April 8, 2010 9:57:00 AM
Last week, city, county and state officials gathered at the base of the old Highway 82 bridge, heralding the state Department of Transportation''s $2 million grant to renovate the long-shuttered structure into a pedestrian park.
Since that day, the bridge has presided over somewhat troubled waters. Board of Supervisors President Harry Sanders said that the county was "blind-sided" by the fact that the county, and the city, must each put up $200,000 in matching funds to receive the state grant -- this despite the fact that the county agreed to the arrangement four years ago when the city first pursued the project. Supervisors, this week, openly questioned whether they were still on the hook for the money.
And, Mayor Robert Smith and Ward 5 Councilman Kabir Karriem''s now-infamous City Hall fist fight centered around the bridge -- Karriem placed discussion of the bridge on the City Council agenda, apparently sooner than Smith, an advocate of the project, was ready to talk about details.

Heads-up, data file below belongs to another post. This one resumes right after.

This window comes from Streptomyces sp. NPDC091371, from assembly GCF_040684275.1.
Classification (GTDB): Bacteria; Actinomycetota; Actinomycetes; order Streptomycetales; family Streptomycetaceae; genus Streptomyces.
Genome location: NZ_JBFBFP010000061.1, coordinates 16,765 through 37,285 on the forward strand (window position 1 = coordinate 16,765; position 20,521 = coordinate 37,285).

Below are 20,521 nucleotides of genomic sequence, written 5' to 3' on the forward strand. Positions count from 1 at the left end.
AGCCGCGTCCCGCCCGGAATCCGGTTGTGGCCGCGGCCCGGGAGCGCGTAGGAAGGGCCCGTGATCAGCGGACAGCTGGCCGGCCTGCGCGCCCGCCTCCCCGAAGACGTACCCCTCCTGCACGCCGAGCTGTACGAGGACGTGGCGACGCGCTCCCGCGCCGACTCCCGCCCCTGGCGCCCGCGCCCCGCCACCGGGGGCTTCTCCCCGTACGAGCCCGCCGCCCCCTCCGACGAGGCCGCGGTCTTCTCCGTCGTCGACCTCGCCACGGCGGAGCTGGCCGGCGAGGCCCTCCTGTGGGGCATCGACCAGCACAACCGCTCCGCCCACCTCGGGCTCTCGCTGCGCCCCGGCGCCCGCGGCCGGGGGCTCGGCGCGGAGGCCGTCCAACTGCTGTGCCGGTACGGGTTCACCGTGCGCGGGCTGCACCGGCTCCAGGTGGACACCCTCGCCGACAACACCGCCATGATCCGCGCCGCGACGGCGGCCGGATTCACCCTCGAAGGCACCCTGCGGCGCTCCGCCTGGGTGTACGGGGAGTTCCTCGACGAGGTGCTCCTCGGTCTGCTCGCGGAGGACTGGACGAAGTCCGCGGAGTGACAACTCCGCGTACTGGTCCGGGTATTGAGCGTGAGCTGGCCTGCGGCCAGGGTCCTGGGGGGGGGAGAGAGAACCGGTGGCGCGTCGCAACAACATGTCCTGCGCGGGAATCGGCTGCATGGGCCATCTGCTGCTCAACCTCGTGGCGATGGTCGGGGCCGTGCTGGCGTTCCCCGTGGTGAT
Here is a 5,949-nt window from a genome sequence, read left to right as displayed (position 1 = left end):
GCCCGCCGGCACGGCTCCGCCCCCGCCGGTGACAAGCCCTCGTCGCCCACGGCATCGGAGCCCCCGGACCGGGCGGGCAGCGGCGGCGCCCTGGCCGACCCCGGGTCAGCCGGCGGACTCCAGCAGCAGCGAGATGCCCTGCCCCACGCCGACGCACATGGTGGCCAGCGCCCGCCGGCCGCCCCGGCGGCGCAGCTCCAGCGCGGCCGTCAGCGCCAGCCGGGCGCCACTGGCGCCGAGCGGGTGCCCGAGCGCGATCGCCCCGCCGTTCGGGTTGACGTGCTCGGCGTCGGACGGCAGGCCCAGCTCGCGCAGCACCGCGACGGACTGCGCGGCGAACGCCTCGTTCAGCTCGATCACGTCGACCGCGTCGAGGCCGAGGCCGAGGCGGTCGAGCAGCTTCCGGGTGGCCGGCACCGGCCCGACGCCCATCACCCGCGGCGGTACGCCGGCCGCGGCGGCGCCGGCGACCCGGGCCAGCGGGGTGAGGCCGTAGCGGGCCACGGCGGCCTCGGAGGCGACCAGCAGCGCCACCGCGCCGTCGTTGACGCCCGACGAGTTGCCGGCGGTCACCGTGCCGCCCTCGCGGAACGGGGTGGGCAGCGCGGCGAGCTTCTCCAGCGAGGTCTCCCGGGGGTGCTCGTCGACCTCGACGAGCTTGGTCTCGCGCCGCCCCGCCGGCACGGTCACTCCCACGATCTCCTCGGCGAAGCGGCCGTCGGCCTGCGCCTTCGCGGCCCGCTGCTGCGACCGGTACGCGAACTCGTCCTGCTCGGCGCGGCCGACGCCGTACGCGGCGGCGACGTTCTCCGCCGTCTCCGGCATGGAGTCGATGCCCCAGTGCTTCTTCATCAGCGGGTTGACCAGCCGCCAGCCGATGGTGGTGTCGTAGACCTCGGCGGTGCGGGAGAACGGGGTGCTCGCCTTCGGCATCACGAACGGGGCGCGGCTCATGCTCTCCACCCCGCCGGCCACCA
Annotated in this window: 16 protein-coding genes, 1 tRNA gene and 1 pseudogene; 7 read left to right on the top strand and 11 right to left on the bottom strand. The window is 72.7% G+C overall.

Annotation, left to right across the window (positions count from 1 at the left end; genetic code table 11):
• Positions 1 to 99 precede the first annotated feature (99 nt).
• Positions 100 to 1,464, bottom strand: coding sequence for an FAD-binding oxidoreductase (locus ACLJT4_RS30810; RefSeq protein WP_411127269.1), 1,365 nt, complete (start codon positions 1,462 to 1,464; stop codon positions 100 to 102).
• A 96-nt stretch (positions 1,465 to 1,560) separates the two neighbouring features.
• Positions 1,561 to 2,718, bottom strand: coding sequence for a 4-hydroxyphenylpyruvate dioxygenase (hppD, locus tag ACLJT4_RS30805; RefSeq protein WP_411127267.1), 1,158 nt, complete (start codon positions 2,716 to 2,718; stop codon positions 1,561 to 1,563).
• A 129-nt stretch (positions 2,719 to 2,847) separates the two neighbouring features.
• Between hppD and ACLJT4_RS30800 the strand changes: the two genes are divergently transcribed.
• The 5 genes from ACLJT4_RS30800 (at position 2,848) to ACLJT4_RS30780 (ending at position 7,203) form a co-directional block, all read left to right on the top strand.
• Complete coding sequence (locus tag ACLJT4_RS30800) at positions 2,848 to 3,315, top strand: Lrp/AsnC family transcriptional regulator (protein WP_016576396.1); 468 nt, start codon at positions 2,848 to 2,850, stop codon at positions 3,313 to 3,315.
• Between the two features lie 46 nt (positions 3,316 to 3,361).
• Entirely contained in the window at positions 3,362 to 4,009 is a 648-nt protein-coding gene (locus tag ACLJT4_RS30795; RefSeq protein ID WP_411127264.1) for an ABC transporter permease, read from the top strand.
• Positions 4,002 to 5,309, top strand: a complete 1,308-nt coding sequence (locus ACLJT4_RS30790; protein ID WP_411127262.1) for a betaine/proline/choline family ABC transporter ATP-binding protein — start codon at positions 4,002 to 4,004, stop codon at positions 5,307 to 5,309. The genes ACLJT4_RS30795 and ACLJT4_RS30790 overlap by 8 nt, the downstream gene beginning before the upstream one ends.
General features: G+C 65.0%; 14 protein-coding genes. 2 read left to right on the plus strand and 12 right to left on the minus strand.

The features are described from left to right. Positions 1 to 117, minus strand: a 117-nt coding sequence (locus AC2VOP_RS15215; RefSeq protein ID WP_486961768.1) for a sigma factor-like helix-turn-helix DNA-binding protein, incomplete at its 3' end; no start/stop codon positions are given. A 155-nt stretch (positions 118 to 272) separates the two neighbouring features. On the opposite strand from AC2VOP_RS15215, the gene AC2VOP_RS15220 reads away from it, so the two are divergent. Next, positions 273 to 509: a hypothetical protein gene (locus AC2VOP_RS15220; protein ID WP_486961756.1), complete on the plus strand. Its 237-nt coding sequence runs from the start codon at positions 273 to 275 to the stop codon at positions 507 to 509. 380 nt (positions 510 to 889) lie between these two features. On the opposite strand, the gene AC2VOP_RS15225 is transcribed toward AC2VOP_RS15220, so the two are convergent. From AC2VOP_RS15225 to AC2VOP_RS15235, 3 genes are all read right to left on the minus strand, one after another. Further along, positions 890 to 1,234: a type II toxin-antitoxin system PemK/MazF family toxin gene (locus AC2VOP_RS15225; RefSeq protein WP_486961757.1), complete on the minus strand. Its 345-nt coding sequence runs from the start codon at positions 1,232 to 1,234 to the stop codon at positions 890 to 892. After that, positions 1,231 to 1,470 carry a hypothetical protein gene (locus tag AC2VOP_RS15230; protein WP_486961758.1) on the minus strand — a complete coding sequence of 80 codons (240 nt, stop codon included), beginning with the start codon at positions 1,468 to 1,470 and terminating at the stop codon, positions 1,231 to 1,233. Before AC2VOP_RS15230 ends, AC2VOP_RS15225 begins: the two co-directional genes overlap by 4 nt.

Despite these wrinkles, and the associated price tag, we believe the project is a worthy one and should move forward. The bridge, now gated off, rusting and overgrown, sits at Columbus'' "front door," and spans the entrance to the Columbus Riverwalk, the hugely successful and scenic walking/biking path. Soon, work will begin on the Burns Bottom soccer park project, which will connect to the Riverwalk and further enhance this space. And, the area is bordered by the U.S. Army Corps of Engineers land -- 158 acres of natural habitat running through the Riverwalk to the Tombigbee River.
The bridge would be a centerpiece to this sprawling recreation center and natural habitat, and a one-of-a-kind amenity no other city in Mississippi could boast.
The bridge would be more than a recreation area -- if done properly, it could be a premier gathering place for visitors and citizens of Columbus. An elevated park spanning the Tombigbee River would make an impressive backdrop for any number of events, not just athletic pursuits.